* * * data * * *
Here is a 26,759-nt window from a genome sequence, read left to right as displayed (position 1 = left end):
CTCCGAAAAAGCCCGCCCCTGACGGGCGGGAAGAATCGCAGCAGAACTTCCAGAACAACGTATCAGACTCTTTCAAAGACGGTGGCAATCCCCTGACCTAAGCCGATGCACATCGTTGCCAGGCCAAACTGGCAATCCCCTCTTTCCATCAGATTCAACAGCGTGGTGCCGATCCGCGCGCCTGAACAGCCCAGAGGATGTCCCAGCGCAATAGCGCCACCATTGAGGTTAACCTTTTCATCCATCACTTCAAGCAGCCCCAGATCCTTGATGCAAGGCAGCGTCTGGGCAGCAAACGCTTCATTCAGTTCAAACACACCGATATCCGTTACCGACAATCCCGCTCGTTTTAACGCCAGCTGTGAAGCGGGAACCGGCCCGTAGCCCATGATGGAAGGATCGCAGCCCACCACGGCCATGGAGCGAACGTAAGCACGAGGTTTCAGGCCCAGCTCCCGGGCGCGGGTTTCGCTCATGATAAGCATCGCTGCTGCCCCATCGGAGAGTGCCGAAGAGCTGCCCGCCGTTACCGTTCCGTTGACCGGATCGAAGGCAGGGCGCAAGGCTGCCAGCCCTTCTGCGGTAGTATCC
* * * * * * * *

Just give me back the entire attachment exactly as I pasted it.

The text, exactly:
Here is a 26,759-nt window from a genome sequence, read left to right as displayed (position 1 = left end):
CTCCGAAAAAGCCCGCCCCTGACGGGCGGGAAGAATCGCAGCAGAACTTCCAGAACAACGTATCAGACTCTTTCAAAGACGGTGGCAATCCCCTGACCTAAGCCGATGCACATCGTTGCCAGGCCAAACTGGCAATCCCCTCTTTCCATCAGATTCAACAGCGTGGTGCCGATCCGCGCGCCTGAACAGCCCAGAGGATGTCCCAGCGCAATAGCGCCACCATTGAGGTTAACCTTTTCATCCATCACTTCAAGCAGCCCCAGATCCTTGATGCAAGGCAGCGTCTGGGCAGCAAACGCTTCATTCAGTTCAAACACACCGATATCCGTTACCGACAATCCCGCTCGTTTTAACGCCAGCTGTGAAGCGGGAACCGGCCCGTAGCCCATGATGGAAGGATCGCAGCCCACCACGGCCATGGAGCGAACGTAAGCACGAGGTTTCAGGCCCAGCTCCCGGGCGCGGGTTTCGCTCATGATAAGCATCGCTGCTGCCCCATCGGAGAGTGCCGAAGAGCTGCCCGCCGTTACCGTTCCGTTGACCGGATCGAAGGCAGGGCGCAAGGCTGCCAGCCCTTCTGCGGTAGTATCC